Nissan Starts Selling Green Credits, Puts Pressure On Tesla Profits And EV Industry Itself
In order to be able to sell traditional cars and trucks in California (and 14 other states following CARB standards) free from EV compliance fees, very large automakers have a minimum threshold of all-electric vehicles to sell each year. After 2014 the net widens to more manufacturers and the minimum level of compliance rises.
Fortunately (or unfortunately depending on your prospective) these minimum levels are expressed by the accumulation of ZEV, or Zero Emission Vehicle credits – a tangible thing that can be traded and sold between automakers
Outside of Nissan, Tesla has been the only automaker with an excess of these (given they only make electric vehicles), and have been selling them to other carmakers (most notably Honda) that require ‘help’ in meeting CARB compliance. In fact, all of Tesla’s profit in 2013 ($41+ million – ex-items) can be attributed to selling green credits.
Now Nissan is in the game. And unlike any other major OEM, they have credits to burn in a big way.
“We’ve got carbon credits to sell, and we’re selling them. California ZEV credits,” Executive Vice President Andy Palmer told reporters and Automotive News in Irvine, California this week.
Only needing a few thousand LEAFs sold (@ 3 ZEV credits a pop) to comply with base regulation by the end of 2014, Nissan has now sold 29,212 all-electric LEAFs to date in the US, more than 2/3rds in compliance states.
So, while the other major automakers are struggling to come up with generating just the few thousand credits to comply, Nissan is knocking that number out monthly with the new 2013 LEAF, which now consistently sells 2,000+ units per month.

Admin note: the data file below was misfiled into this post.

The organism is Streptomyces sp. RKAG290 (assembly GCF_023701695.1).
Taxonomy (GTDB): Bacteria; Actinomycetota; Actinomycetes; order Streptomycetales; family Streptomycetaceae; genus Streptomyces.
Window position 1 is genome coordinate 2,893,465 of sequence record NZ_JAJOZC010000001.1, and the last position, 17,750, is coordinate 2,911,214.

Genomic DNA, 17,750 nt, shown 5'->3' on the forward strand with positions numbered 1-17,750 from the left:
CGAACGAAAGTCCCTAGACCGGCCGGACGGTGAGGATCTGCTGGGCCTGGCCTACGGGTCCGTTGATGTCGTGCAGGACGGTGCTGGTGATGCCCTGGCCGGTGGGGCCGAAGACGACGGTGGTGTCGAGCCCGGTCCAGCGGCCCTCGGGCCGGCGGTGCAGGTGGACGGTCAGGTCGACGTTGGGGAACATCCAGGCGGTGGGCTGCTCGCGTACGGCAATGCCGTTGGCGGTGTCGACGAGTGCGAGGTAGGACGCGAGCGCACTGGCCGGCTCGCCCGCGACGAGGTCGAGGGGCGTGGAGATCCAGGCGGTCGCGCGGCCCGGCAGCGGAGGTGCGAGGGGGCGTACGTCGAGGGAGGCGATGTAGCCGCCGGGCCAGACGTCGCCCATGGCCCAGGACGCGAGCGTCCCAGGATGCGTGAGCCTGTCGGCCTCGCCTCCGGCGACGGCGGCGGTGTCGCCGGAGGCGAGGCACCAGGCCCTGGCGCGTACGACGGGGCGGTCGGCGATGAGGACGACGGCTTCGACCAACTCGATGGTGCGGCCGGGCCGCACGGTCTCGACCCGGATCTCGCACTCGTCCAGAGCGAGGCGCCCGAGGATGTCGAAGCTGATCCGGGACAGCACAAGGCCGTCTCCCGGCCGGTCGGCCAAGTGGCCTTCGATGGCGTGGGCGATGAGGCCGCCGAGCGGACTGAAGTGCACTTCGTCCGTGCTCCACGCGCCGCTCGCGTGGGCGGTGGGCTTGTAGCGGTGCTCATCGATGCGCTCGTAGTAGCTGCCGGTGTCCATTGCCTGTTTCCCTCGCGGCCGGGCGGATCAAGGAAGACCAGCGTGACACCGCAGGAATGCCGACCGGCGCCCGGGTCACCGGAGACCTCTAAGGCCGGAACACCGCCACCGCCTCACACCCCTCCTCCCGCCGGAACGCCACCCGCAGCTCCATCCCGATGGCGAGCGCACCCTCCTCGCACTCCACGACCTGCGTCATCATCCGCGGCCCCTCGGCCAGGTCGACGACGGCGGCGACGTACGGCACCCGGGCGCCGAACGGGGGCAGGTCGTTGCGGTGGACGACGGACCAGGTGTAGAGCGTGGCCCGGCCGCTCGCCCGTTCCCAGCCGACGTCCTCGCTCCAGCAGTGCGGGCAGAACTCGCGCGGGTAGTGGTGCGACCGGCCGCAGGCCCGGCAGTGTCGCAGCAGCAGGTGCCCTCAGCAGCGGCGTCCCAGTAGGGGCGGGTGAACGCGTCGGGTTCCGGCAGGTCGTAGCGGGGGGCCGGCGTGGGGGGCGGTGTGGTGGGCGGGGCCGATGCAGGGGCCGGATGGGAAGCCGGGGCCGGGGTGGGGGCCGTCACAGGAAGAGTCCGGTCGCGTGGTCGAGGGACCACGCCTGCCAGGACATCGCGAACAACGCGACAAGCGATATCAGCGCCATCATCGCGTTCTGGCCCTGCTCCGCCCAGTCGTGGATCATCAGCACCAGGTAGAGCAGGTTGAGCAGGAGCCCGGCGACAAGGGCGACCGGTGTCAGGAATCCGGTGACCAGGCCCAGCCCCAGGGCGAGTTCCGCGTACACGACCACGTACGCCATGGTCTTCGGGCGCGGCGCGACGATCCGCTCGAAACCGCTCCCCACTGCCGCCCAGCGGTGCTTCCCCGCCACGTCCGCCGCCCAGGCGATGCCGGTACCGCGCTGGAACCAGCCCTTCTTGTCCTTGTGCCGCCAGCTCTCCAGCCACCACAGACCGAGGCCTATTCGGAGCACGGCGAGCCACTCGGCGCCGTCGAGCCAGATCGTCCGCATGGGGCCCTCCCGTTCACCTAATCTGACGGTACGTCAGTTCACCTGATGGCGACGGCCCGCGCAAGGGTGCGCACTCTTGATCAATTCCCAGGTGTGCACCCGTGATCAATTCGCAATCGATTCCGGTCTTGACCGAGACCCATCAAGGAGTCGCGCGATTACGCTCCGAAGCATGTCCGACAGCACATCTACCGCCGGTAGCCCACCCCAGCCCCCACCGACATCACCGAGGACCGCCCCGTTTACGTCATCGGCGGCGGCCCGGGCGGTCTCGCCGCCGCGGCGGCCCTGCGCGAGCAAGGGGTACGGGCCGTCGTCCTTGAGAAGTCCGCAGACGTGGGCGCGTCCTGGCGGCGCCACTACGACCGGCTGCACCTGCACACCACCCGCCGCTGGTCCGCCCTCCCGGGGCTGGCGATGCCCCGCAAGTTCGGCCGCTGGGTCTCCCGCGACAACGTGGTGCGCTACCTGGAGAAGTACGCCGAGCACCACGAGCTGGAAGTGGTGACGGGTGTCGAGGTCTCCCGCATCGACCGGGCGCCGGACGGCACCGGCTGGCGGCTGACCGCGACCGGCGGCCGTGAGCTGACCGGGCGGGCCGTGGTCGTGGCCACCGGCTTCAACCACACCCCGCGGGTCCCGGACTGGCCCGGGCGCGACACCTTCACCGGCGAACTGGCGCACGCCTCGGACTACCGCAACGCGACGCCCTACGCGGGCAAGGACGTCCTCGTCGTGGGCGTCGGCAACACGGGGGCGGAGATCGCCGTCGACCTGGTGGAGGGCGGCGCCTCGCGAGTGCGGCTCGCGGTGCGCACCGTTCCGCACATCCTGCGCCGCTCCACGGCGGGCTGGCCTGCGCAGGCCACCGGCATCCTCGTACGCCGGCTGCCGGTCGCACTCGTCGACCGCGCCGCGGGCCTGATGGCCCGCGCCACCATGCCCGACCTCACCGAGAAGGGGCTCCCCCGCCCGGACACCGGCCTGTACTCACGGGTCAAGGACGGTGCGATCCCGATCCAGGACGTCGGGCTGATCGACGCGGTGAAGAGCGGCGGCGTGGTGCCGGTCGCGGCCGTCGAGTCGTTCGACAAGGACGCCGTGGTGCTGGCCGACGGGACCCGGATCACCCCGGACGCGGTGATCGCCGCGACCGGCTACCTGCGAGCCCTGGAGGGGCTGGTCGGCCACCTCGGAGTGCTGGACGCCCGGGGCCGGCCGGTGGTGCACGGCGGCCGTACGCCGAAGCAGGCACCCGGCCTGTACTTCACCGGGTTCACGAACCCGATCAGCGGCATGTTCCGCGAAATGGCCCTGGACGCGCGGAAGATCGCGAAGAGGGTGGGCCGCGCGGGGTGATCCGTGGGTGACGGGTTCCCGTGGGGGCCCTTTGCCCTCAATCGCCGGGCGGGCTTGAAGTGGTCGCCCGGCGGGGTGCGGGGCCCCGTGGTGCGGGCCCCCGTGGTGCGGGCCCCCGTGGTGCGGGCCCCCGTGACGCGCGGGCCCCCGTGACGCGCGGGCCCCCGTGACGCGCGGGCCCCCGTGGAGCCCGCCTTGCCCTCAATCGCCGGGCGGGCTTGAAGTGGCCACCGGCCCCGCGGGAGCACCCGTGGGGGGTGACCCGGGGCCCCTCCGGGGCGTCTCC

Nissan’s decision to now sell credits is bad news for Tesla (and probably the EV industry in general), and the drop in Tesla’s green revenue can already be seen in the California company’s quarterly results.
CEO Elon Musk has noted that future green credit revenue will “decline significantly in future quarters,” as half of future Model S production heads outside the US, and as more downward pressure is applied to the value of the credits over time.
While both Tesla and Nissan are now selling credits, they are both looking at the transaction from completely different angles, and are selling those credits for different reasons.
Tesla would like to see the credit continue to stay high in value and to help their bottom line, whereas Nissan may actually be led to sell the credits in the future at a discount – not caring at all about the money, but the greater effect of selling those credits has on the industry in general.
As of now, Nissan can fund the ZEV credit demand for the entire industry, so if Nissan offers the credits to their potential competitors (the likes of Honda, Toyota, Ford, Chrysler, etc.) at a discount, they essentially put an incentive out to the other automakers to NOT make electric vehicles that they DON’T WANT to build.
Essentially, any automaker Nissan does sell their credits to, will NOT be competing with the Japanese company’s electric vehicle offerings in any meaningful way – or at the very least, the easy availability of credits would curtail the other OEMs from selling their EVs cheaper/at a loss to make their numbers and eroding the perceived value of EVs to the general public, if they (other OEMs) know Nissan has credits on the table and ready to go.
Nissan did not disclose the amount of credits they had already sold, or to whom.
Automotive News – hat tip to Alan